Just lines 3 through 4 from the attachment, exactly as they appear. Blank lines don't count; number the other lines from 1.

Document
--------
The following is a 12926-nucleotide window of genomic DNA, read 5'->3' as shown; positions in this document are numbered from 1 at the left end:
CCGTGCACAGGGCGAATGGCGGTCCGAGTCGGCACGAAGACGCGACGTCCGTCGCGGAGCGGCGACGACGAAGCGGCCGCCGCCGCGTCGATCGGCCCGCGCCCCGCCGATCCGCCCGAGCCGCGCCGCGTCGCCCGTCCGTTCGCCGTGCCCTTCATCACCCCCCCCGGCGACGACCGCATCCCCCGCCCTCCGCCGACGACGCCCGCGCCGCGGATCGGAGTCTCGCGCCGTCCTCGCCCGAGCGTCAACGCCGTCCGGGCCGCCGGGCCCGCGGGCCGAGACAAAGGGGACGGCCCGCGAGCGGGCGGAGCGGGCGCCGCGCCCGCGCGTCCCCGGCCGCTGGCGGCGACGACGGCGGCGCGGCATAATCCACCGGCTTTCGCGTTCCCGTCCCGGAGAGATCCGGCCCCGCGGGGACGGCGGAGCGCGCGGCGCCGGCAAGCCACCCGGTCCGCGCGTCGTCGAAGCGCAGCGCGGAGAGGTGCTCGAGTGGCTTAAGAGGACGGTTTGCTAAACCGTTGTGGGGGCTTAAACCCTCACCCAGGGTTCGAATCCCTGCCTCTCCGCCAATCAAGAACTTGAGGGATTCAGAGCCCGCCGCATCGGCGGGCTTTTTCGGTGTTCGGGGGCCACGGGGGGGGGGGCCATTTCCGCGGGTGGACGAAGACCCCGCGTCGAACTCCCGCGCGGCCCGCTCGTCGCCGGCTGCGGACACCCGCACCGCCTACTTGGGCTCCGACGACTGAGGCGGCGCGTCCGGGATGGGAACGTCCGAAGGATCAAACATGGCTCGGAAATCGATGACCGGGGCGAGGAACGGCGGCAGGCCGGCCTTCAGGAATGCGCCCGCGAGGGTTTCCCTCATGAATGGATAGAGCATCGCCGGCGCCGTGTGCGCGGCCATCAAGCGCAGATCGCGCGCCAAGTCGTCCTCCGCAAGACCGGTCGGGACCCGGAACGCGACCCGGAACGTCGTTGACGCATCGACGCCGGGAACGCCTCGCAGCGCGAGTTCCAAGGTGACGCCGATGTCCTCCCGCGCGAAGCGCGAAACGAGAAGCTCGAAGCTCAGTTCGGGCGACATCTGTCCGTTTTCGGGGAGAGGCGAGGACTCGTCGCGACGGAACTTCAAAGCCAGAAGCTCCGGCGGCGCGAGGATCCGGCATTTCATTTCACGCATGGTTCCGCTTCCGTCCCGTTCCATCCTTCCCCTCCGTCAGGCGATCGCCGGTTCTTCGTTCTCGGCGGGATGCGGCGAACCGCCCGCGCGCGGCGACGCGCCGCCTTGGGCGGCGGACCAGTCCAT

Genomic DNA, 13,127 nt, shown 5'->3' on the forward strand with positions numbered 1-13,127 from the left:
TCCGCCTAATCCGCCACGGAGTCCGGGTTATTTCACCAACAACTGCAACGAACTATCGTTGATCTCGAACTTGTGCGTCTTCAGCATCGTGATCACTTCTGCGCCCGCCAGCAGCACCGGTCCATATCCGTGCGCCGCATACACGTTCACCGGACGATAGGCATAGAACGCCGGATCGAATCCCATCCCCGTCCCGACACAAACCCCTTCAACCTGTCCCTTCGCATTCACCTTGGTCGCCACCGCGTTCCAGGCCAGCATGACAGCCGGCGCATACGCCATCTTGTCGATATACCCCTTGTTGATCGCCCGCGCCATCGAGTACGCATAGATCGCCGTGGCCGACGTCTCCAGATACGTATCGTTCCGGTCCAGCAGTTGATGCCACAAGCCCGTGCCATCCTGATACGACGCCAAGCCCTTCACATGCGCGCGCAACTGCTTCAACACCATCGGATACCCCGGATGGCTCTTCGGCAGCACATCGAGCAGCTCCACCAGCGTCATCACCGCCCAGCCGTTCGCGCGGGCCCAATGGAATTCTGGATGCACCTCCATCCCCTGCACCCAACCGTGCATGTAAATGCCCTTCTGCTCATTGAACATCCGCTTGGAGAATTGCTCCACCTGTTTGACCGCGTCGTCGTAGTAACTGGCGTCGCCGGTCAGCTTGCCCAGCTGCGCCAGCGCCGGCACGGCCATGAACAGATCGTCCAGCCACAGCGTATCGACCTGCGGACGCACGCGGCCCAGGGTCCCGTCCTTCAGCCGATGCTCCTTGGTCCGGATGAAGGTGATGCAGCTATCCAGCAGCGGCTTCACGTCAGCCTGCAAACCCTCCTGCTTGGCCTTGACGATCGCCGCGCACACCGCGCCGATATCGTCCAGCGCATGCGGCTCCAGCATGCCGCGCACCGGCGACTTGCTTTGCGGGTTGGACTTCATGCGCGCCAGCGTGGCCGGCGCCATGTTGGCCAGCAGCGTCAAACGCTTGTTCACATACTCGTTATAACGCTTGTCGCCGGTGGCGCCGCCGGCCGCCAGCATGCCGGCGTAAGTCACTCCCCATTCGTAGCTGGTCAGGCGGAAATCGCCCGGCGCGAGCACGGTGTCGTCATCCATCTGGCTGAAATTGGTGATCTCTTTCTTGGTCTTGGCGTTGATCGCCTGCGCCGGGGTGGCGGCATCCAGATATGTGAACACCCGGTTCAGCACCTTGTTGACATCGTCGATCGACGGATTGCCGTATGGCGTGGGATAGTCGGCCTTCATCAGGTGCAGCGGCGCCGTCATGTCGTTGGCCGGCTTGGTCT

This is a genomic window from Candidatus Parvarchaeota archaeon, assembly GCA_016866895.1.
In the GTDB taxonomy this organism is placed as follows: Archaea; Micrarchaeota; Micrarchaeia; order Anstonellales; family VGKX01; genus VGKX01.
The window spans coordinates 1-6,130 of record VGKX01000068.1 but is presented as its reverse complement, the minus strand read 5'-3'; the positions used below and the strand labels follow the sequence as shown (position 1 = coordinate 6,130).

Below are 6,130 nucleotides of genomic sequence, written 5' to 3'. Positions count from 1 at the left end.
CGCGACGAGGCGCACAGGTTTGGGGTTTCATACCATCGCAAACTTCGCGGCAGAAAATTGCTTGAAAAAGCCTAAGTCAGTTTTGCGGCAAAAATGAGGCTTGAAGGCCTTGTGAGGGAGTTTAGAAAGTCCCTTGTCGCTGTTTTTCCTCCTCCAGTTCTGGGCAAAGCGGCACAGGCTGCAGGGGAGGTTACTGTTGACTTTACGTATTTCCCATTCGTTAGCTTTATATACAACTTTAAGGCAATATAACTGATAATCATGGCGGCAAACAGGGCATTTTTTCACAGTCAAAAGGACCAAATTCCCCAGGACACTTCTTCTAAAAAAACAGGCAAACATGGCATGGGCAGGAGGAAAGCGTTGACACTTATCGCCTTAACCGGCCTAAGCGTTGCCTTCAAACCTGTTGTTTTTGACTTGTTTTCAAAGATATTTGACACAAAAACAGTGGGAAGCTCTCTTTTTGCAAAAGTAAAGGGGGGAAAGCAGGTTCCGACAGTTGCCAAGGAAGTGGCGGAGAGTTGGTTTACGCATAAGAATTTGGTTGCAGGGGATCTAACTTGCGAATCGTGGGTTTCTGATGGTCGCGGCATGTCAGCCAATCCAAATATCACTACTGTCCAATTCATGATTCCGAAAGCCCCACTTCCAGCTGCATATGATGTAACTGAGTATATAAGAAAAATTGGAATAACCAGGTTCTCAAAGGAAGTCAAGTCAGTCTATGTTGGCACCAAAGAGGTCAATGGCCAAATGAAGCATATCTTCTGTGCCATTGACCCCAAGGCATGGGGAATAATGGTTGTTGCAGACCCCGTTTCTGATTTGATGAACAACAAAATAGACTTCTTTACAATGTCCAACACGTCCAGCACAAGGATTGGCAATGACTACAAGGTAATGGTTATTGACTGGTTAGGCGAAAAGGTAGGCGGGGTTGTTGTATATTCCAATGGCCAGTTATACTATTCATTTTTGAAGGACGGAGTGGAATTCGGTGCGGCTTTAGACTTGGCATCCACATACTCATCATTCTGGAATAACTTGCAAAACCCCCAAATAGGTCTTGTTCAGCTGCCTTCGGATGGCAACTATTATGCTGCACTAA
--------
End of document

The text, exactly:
Genomic DNA, 13,127 nt, shown 5'->3' on the forward strand with positions numbered 1-13,127 from the left:
TCCGCCTAATCCGCCACGGAGTCCGGGTTATTTCACCAACAACTGCAACGAACTATCGTTGATCTCGAACTTGTGCGTCTTCAGCATCGTGATCACTTCTGCGCCCGCCAGCAGCACCGGTCCATATCCGTGCGCCGCATACACGTTCACCGGACGATAGGCATAGAACGCCGGATCGAATCCCATCCCCGTCCCGACACAAACCCCTTCAACCTGTCCCTTCGCATTCACCTTGGTCGCCACCGCGTTCCAGGCCAGCATGACAGCCGGCGCATACGCCATCTTGTCGATATACCCCTTGTTGATCGCCCGCGCCATCGAGTACGCATAGATCGCCGTGGCCGACGTCTCCAGATACGTATCGTTCCGGTCCAGCAGTTGATGCCACAAGCCCGTGCCATCCTGATACGACGCCAAGCCCTTCACATGCGCGCGCAACTGCTTCAACACCATCGGATACCCCGGATGGCTCTTCGGCAGCACATCGAGCAGCTCCACCAGCGTCATCACCGCCCAGCCGTTCGCGCGGGCCCAATGGAATTCTGGATGCACCTCCATCCCCTGCACCCAACCGTGCATGTAAATGCCCTTCTGCTCATTGAACATCCGCTTGGAGAATTGCTCCACCTGTTTGACCGCGTCGTCGTAGTAACTGGCGTCGCCGGTCAGCTTGCCCAGCTGCGCCAGCGCCGGCACGGCCATGAACAGATCGTCCAGCCACAGCGTATCGACCTGCGGACGCACGCGGCCCAGGGTCCCGTCCTTCAGCCGATGCTCCTTGGTCCGGATGAAGGTGATGCAGCTATCCAGCAGCGGCTTCACGTCAGCCTGCAAACCCTCCTGCTTGGCCTTGACGATCGCCGCGCACACCGCGCCGATATCGTCCAGCGCATGCGGCTCCAGCATGCCGCGCACCGGCGACTTGCTTTGCGGGTTGGACTTCATGCGCGCCAGCGTGGCCGGCGCCATGTTGGCCAGCAGCGTCAAACGCTTGTTCACATACTCGTTATAACGCTTGTCGCCGGTGGCGCCGCCGGCCGCCAGCATGCCGGCGTAAGTCACTCCCCATTCGTAGCTGGTCAGGCGGAAATCGCCCGGCGCGAGCACGGTGTCGTCATCCATCTGGCTGAAATTGGTGATCTCTTTCTTGGTCTTGGCGTTGATCGCCTGCGCCGGGGTGGCGGCATCCAGATATGTGAACACCCGGTTCAGCACCTTGTTGACATCGTCGATCGACGGATTGCCGTATGGCGTGGGATAGTCGGCCTTCATCAGGTGCAGCGGCGCCGTCATGTCGTTGGCCGGCTTGGTCT